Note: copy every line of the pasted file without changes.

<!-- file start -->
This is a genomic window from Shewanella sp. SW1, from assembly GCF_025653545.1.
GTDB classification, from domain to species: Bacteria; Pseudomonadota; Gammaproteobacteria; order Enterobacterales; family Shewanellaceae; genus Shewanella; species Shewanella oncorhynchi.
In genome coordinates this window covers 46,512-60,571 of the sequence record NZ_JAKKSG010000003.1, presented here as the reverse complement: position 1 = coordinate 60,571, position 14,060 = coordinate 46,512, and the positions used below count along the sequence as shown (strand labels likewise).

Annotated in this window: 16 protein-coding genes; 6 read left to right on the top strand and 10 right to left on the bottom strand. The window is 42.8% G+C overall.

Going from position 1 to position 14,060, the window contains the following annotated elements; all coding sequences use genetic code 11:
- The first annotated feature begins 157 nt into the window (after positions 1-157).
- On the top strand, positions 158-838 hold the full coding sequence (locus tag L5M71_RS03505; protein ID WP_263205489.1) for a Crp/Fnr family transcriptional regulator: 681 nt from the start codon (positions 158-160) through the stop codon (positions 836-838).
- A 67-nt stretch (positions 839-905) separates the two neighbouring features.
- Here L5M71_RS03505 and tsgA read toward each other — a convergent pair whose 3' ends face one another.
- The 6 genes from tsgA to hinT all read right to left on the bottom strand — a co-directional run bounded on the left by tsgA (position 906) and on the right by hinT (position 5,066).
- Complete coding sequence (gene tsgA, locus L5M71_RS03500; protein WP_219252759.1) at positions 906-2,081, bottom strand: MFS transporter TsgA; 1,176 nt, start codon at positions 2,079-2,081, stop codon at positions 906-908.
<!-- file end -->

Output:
This is a genomic window from Shewanella sp. SW1, from assembly GCF_025653545.1.
GTDB classification, from domain to species: Bacteria; Pseudomonadota; Gammaproteobacteria; order Enterobacterales; family Shewanellaceae; genus Shewanella; species Shewanella oncorhynchi.
In genome coordinates this window covers 46,512-60,571 of the sequence record NZ_JAKKSG010000003.1, presented here as the reverse complement: position 1 = coordinate 60,571, position 14,060 = coordinate 46,512, and the positions used below count along the sequence as shown (strand labels likewise).

Annotated in this window: 16 protein-coding genes; 6 read left to right on the top strand and 10 right to left on the bottom strand. The window is 42.8% G+C overall.

Going from position 1 to position 14,060, the window contains the following annotated elements; all coding sequences use genetic code 11:
- The first annotated feature begins 157 nt into the window (after positions 1-157).
- On the top strand, positions 158-838 hold the full coding sequence (locus tag L5M71_RS03505; protein ID WP_263205489.1) for a Crp/Fnr family transcriptional regulator: 681 nt from the start codon (positions 158-160) through the stop codon (positions 836-838).
- A 67-nt stretch (positions 839-905) separates the two neighbouring features.
- Here L5M71_RS03505 and tsgA read toward each other — a convergent pair whose 3' ends face one another.
- The 6 genes from tsgA to hinT all read right to left on the bottom strand — a co-directional run bounded on the left by tsgA (position 906) and on the right by hinT (position 5,066).
- Complete coding sequence (gene tsgA, locus L5M71_RS03500; protein WP_219252759.1) at positions 906-2,081, bottom strand: MFS transporter TsgA; 1,176 nt, start codon at positions 2,079-2,081, stop codon at positions 906-908.